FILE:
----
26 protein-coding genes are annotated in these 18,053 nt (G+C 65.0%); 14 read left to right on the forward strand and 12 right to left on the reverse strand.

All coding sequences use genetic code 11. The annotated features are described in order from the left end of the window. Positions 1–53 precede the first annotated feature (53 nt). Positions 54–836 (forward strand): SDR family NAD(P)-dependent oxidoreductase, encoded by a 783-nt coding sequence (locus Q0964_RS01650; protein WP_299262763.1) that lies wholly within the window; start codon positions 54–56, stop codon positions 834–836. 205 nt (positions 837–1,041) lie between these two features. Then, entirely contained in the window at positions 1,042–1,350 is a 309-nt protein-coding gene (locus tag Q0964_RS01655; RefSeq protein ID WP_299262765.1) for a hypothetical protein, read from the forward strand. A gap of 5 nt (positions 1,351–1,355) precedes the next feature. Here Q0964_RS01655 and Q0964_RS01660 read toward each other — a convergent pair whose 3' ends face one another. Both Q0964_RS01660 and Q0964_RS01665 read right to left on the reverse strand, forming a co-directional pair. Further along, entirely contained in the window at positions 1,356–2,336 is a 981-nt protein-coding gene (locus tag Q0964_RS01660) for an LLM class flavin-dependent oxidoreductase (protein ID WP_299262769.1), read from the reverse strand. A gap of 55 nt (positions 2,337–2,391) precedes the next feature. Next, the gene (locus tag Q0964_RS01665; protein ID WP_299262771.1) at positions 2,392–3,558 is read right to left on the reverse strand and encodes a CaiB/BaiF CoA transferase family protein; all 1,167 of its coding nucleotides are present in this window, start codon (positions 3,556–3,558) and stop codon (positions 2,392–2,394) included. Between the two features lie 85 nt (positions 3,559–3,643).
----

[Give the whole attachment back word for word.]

26 protein-coding genes are annotated in these 18,053 nt (G+C 65.0%); 14 read left to right on the forward strand and 12 right to left on the reverse strand.

All coding sequences use genetic code 11. The annotated features are described in order from the left end of the window. Positions 1–53 precede the first annotated feature (53 nt). Positions 54–836 (forward strand): SDR family NAD(P)-dependent oxidoreductase, encoded by a 783-nt coding sequence (locus Q0964_RS01650; protein WP_299262763.1) that lies wholly within the window; start codon positions 54–56, stop codon positions 834–836. 205 nt (positions 837–1,041) lie between these two features. Then, entirely contained in the window at positions 1,042–1,350 is a 309-nt protein-coding gene (locus tag Q0964_RS01655; RefSeq protein ID WP_299262765.1) for a hypothetical protein, read from the forward strand. A gap of 5 nt (positions 1,351–1,355) precedes the next feature. Here Q0964_RS01655 and Q0964_RS01660 read toward each other — a convergent pair whose 3' ends face one another. Both Q0964_RS01660 and Q0964_RS01665 read right to left on the reverse strand, forming a co-directional pair. Further along, entirely contained in the window at positions 1,356–2,336 is a 981-nt protein-coding gene (locus tag Q0964_RS01660) for an LLM class flavin-dependent oxidoreductase (protein ID WP_299262769.1), read from the reverse strand. A gap of 55 nt (positions 2,337–2,391) precedes the next feature. Next, the gene (locus tag Q0964_RS01665; protein ID WP_299262771.1) at positions 2,392–3,558 is read right to left on the reverse strand and encodes a CaiB/BaiF CoA transferase family protein; all 1,167 of its coding nucleotides are present in this window, start codon (positions 3,556–3,558) and stop codon (positions 2,392–2,394) included. Between the two features lie 85 nt (positions 3,559–3,643).